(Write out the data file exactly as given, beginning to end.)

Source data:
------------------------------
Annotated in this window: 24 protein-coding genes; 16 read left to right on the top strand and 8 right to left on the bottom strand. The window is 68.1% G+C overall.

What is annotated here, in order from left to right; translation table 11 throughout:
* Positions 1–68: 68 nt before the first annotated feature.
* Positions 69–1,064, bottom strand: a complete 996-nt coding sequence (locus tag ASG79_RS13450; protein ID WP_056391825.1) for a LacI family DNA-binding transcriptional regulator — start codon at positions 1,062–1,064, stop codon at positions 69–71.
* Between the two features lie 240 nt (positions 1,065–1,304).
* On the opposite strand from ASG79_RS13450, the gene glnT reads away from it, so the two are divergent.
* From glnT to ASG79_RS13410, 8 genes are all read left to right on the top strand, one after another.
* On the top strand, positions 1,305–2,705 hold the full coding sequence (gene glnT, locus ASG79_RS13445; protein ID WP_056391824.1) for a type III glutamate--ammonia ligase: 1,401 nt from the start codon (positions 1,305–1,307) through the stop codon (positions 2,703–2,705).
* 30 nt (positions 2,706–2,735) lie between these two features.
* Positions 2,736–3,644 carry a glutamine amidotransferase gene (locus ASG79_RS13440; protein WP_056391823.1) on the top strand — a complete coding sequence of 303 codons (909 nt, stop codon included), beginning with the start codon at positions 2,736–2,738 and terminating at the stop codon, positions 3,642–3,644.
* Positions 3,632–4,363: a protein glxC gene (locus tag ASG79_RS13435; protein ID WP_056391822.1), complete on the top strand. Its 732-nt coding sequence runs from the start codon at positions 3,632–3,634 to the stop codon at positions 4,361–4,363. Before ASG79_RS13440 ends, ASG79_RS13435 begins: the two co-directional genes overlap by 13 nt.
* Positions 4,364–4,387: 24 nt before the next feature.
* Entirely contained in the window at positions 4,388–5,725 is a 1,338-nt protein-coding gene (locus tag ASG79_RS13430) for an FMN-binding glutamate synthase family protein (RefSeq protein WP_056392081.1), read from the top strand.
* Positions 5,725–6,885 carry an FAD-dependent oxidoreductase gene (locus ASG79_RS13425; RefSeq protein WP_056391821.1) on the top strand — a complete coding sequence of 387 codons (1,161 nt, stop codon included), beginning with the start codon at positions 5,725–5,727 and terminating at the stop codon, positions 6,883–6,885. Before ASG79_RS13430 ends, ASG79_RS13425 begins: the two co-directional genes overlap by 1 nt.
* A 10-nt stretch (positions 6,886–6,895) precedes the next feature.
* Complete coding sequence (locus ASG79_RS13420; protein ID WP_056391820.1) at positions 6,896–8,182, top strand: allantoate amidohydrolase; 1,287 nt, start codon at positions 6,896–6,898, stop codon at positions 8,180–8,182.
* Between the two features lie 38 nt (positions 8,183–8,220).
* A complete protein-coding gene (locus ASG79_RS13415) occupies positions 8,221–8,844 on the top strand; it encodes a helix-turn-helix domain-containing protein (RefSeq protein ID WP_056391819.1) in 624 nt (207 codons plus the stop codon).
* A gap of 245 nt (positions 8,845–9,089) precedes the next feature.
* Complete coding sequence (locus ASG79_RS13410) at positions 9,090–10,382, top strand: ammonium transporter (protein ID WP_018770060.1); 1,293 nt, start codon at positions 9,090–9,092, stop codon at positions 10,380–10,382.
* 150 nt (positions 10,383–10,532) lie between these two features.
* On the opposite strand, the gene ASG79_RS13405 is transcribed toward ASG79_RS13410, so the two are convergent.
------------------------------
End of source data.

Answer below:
Annotated in this window: 24 protein-coding genes; 16 read left to right on the top strand and 8 right to left on the bottom strand. The window is 68.1% G+C overall.

What is annotated here, in order from left to right; translation table 11 throughout:
* Positions 1–68: 68 nt before the first annotated feature.
* Positions 69–1,064, bottom strand: a complete 996-nt coding sequence (locus tag ASG79_RS13450; protein ID WP_056391825.1) for a LacI family DNA-binding transcriptional regulator — start codon at positions 1,062–1,064, stop codon at positions 69–71.
* Between the two features lie 240 nt (positions 1,065–1,304).
* On the opposite strand from ASG79_RS13450, the gene glnT reads away from it, so the two are divergent.
* From glnT to ASG79_RS13410, 8 genes are all read left to right on the top strand, one after another.
* On the top strand, positions 1,305–2,705 hold the full coding sequence (gene glnT, locus ASG79_RS13445; protein ID WP_056391824.1) for a type III glutamate--ammonia ligase: 1,401 nt from the start codon (positions 1,305–1,307) through the stop codon (positions 2,703–2,705).
* 30 nt (positions 2,706–2,735) lie between these two features.
* Positions 2,736–3,644 carry a glutamine amidotransferase gene (locus ASG79_RS13440; protein WP_056391823.1) on the top strand — a complete coding sequence of 303 codons (909 nt, stop codon included), beginning with the start codon at positions 2,736–2,738 and terminating at the stop codon, positions 3,642–3,644.
* Positions 3,632–4,363: a protein glxC gene (locus tag ASG79_RS13435; protein ID WP_056391822.1), complete on the top strand. Its 732-nt coding sequence runs from the start codon at positions 3,632–3,634 to the stop codon at positions 4,361–4,363. Before ASG79_RS13440 ends, ASG79_RS13435 begins: the two co-directional genes overlap by 13 nt.
* Positions 4,364–4,387: 24 nt before the next feature.
* Entirely contained in the window at positions 4,388–5,725 is a 1,338-nt protein-coding gene (locus tag ASG79_RS13430) for an FMN-binding glutamate synthase family protein (RefSeq protein WP_056392081.1), read from the top strand.
* Positions 5,725–6,885 carry an FAD-dependent oxidoreductase gene (locus ASG79_RS13425; RefSeq protein WP_056391821.1) on the top strand — a complete coding sequence of 387 codons (1,161 nt, stop codon included), beginning with the start codon at positions 5,725–5,727 and terminating at the stop codon, positions 6,883–6,885. Before ASG79_RS13430 ends, ASG79_RS13425 begins: the two co-directional genes overlap by 1 nt.
* A 10-nt stretch (positions 6,886–6,895) precedes the next feature.
* Complete coding sequence (locus ASG79_RS13420; protein ID WP_056391820.1) at positions 6,896–8,182, top strand: allantoate amidohydrolase; 1,287 nt, start codon at positions 6,896–6,898, stop codon at positions 8,180–8,182.
* Between the two features lie 38 nt (positions 8,183–8,220).
* A complete protein-coding gene (locus ASG79_RS13415) occupies positions 8,221–8,844 on the top strand; it encodes a helix-turn-helix domain-containing protein (RefSeq protein ID WP_056391819.1) in 624 nt (207 codons plus the stop codon).
* A gap of 245 nt (positions 8,845–9,089) precedes the next feature.
* Complete coding sequence (locus ASG79_RS13410) at positions 9,090–10,382, top strand: ammonium transporter (protein ID WP_018770060.1); 1,293 nt, start codon at positions 9,090–9,092, stop codon at positions 10,380–10,382.
* 150 nt (positions 10,383–10,532) lie between these two features.
* On the opposite strand, the gene ASG79_RS13405 is transcribed toward ASG79_RS13410, so the two are convergent.